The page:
I walk in and immediately know I’ve missed a turn. First of all, my book says nothing about San Vicente, and though the book can be wrong, it usually mentions every little burg, especially if there is a bar. And there is no one even resembling a peregrino in the place. If I hadn’t missed a turn, this little room would be loaded with those pilgrims who wanted something at the last bar. I get my water, pay my Euro and leave, headed west on the road. I ask a construction worker whether this is the Camino He nods and gestures in the direction I’m heading. So I walk. Eventually, west will do it. And though my book map indicates that we don’t actually go to San Vicente, it IS on the map, and not out of the way, unlike Cudillera exactly a week ago.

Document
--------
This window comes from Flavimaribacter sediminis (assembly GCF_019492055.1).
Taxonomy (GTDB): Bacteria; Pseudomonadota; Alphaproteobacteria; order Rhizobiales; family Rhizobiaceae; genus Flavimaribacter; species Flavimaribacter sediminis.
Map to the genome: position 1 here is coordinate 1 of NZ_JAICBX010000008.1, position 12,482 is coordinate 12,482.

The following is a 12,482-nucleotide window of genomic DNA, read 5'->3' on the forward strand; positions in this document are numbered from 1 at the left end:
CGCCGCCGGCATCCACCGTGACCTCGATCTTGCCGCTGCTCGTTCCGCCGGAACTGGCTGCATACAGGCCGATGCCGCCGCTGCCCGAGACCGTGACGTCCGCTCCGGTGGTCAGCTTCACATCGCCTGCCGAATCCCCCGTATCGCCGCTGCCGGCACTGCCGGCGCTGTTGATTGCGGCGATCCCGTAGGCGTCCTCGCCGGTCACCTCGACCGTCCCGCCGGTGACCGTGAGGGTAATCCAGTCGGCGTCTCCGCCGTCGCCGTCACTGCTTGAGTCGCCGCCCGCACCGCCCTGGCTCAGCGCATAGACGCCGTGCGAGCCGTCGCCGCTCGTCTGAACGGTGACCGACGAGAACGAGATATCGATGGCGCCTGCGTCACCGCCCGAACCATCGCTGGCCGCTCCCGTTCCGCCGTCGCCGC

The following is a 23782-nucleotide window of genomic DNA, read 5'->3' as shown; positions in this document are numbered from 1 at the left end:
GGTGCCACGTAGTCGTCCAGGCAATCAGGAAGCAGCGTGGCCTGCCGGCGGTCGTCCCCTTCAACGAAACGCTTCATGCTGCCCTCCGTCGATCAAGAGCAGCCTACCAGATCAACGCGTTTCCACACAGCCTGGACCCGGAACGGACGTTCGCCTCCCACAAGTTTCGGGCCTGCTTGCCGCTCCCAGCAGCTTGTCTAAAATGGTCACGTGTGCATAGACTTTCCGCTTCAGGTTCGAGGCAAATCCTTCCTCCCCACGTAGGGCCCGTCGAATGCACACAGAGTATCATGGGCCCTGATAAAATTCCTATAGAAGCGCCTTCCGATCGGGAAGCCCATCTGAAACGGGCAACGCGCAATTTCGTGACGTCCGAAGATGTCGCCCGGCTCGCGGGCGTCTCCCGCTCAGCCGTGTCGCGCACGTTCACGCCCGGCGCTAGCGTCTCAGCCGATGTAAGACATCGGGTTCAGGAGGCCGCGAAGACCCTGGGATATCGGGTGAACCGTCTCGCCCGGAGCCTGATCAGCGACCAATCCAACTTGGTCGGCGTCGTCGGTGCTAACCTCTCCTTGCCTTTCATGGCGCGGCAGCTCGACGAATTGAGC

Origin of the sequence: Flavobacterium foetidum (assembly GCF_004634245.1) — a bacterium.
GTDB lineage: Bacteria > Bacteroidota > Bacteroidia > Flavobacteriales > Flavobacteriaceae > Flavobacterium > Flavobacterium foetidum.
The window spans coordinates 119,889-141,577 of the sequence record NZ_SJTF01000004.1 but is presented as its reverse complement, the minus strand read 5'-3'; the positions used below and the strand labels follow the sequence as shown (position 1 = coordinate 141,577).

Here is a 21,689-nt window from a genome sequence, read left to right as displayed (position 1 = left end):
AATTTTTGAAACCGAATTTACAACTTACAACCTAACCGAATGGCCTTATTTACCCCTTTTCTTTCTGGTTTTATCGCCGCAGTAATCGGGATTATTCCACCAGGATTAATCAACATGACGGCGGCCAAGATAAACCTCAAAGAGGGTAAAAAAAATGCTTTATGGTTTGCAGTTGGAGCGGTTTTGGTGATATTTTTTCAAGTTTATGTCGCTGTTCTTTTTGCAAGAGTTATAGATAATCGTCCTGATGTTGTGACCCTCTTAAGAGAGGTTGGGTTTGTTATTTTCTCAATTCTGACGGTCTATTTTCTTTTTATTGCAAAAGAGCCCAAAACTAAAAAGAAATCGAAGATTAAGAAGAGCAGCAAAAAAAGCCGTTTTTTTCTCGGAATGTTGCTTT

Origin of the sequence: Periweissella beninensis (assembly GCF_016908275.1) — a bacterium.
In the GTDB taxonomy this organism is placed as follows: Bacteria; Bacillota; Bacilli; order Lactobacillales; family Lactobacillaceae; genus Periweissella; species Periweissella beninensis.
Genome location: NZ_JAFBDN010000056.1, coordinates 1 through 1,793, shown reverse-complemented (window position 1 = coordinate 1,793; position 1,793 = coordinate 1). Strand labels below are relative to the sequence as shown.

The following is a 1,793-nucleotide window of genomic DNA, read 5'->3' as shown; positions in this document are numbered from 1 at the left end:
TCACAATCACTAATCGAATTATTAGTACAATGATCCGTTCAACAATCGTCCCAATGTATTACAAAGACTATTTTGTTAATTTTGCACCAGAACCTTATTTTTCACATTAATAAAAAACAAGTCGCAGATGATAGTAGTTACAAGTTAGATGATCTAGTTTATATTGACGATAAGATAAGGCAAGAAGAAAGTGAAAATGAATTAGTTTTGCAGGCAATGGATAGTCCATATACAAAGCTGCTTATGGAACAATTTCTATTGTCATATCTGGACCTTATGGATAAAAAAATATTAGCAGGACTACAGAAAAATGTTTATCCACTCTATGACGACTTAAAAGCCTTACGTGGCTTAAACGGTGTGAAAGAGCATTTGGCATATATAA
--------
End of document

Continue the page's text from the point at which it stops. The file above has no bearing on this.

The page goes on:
Ahead of me is a man, with backpack, standing on the side of the road with his boots off. As I approach him, he says he has “lost” his daughter. Ria had told me about a German couple, father and daughter, whom she’d met several times, and this man tells me he was the person who waved goodbye to us this morning from his window at the Hotel RosMary. His daughter had taken a little 2 km x 2 side trip at the closed bar, so she could visit an organic farm she wanted to see. He said he would go on, since his feet were really hurting and he didn’t want to add 4 km. to his walk.